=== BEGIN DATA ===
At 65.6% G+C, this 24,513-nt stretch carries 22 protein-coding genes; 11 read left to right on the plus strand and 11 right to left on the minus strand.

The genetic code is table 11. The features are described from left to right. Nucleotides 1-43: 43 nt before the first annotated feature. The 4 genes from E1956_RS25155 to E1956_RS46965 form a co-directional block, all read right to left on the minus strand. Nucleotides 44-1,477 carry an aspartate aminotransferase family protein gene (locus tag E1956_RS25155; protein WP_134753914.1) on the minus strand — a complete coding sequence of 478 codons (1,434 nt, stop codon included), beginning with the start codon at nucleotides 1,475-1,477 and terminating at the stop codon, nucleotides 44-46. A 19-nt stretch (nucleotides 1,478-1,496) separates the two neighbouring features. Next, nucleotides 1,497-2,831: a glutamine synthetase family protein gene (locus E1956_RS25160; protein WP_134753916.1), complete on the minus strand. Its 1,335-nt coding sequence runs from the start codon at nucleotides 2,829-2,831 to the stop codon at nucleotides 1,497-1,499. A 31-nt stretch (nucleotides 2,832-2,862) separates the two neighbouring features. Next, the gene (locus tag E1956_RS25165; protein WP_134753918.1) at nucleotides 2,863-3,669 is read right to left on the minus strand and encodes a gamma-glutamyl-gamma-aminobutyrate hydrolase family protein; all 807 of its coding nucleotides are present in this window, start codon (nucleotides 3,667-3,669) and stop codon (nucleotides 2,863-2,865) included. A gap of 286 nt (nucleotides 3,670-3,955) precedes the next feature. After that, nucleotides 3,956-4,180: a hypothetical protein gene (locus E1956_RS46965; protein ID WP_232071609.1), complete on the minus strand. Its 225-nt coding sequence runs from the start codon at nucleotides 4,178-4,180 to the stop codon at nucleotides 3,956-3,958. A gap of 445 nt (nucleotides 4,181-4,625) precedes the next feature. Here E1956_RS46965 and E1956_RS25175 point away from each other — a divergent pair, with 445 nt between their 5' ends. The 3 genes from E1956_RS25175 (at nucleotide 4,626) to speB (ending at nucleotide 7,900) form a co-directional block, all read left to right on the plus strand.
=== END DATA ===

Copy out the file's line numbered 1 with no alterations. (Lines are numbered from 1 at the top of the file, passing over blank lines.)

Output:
At 65.6% G+C, this 24,513-nt stretch carries 22 protein-coding genes; 11 read left to right on the plus strand and 11 right to left on the minus strand.